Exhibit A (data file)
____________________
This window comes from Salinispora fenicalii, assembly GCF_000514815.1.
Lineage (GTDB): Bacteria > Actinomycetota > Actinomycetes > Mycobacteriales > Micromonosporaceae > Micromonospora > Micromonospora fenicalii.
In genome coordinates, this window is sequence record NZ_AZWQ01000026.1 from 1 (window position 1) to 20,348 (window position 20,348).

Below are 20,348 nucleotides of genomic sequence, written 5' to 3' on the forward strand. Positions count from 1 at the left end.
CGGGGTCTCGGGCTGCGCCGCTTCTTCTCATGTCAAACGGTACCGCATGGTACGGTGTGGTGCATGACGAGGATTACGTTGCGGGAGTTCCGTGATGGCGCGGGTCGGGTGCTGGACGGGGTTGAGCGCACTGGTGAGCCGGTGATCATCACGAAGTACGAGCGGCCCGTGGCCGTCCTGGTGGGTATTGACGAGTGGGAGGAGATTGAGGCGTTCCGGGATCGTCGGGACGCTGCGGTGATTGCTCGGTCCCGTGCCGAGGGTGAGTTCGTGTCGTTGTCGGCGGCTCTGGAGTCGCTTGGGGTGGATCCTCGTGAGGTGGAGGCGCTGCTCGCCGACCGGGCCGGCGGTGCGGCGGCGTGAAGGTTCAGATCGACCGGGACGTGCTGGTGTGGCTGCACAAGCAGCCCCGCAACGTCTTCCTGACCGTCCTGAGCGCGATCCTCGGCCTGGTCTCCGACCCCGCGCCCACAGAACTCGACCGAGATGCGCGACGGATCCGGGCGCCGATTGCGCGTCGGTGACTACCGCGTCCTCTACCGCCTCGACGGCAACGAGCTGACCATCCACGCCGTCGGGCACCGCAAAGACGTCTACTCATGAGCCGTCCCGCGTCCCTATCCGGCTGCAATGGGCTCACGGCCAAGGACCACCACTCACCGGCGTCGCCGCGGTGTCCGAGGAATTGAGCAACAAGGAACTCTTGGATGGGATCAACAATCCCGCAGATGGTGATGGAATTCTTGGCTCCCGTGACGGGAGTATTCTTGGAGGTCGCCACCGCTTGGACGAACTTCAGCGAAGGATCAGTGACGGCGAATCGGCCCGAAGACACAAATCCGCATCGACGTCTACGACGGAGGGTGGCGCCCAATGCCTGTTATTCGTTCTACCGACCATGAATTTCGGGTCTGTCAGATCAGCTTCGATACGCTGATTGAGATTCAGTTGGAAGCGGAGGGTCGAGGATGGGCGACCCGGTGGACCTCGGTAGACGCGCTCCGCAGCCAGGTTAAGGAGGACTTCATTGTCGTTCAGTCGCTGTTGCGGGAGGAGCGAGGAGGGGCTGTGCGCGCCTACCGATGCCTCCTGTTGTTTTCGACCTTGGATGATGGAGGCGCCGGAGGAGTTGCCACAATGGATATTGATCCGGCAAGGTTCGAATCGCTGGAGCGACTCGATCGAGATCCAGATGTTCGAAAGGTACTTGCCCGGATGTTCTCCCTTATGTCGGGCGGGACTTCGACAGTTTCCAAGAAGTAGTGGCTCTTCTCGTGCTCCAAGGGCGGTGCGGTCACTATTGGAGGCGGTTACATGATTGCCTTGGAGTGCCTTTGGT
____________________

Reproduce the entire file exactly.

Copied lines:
This window comes from Salinispora fenicalii, assembly GCF_000514815.1.
Lineage (GTDB): Bacteria > Actinomycetota > Actinomycetes > Mycobacteriales > Micromonosporaceae > Micromonospora > Micromonospora fenicalii.
In genome coordinates, this window is sequence record NZ_AZWQ01000026.1 from 1 (window position 1) to 20,348 (window position 20,348).

Below are 20,348 nucleotides of genomic sequence, written 5' to 3' on the forward strand. Positions count from 1 at the left end.
CGGGGTCTCGGGCTGCGCCGCTTCTTCTCATGTCAAACGGTACCGCATGGTACGGTGTGGTGCATGACGAGGATTACGTTGCGGGAGTTCCGTGATGGCGCGGGTCGGGTGCTGGACGGGGTTGAGCGCACTGGTGAGCCGGTGATCATCACGAAGTACGAGCGGCCCGTGGCCGTCCTGGTGGGTATTGACGAGTGGGAGGAGATTGAGGCGTTCCGGGATCGTCGGGACGCTGCGGTGATTGCTCGGTCCCGTGCCGAGGGTGAGTTCGTGTCGTTGTCGGCGGCTCTGGAGTCGCTTGGGGTGGATCCTCGTGAGGTGGAGGCGCTGCTCGCCGACCGGGCCGGCGGTGCGGCGGCGTGAAGGTTCAGATCGACCGGGACGTGCTGGTGTGGCTGCACAAGCAGCCCCGCAACGTCTTCCTGACCGTCCTGAGCGCGATCCTCGGCCTGGTCTCCGACCCCGCGCCCACAGAACTCGACCGAGATGCGCGACGGATCCGGGCGCCGATTGCGCGTCGGTGACTACCGCGTCCTCTACCGCCTCGACGGCAACGAGCTGACCATCCACGCCGTCGGGCACCGCAAAGACGTCTACTCATGAGCCGTCCCGCGTCCCTATCCGGCTGCAATGGGCTCACGGCCAAGGACCACCACTCACCGGCGTCGCCGCGGTGTCCGAGGAATTGAGCAACAAGGAACTCTTGGATGGGATCAACAATCCCGCAGATGGTGATGGAATTCTTGGCTCCCGTGACGGGAGTATTCTTGGAGGTCGCCACCGCTTGGACGAACTTCAGCGAAGGATCAGTGACGGCGAATCGGCCCGAAGACACAAATCCGCATCGACGTCTACGACGGAGGGTGGCGCCCAATGCCTGTTATTCGTTCTACCGACCATGAATTTCGGGTCTGTCAGATCAGCTTCGATACGCTGATTGAGATTCAGTTGGAAGCGGAGGGTCGAGGATGGGCGACCCGGTGGACCTCGGTAGACGCGCTCCGCAGCCAGGTTAAGGAGGACTTCATTGTCGTTCAGTCGCTGTTGCGGGAGGAGCGAGGAGGGGCTGTGCGCGCCTACCGATGCCTCCTGTTGTTTTCGACCTTGGATGATGGAGGCGCCGGAGGAGTTGCCACAATGGATATTGATCCGGCAAGGTTCGAATCGCTGGAGCGACTCGATCGAGATCCAGATGTTCGAAAGGTACTTGCCCGGATGTTCTCCCTTATGTCGGGCGGGACTTCGACAGTTTCCAAGAAGTAGTGGCTCTTCTCGTGCTCCAAGGGCGGTGCGGTCACTATTGGAGGCGGTTACATGATTGCCTTGGAGTGCCTTTGGT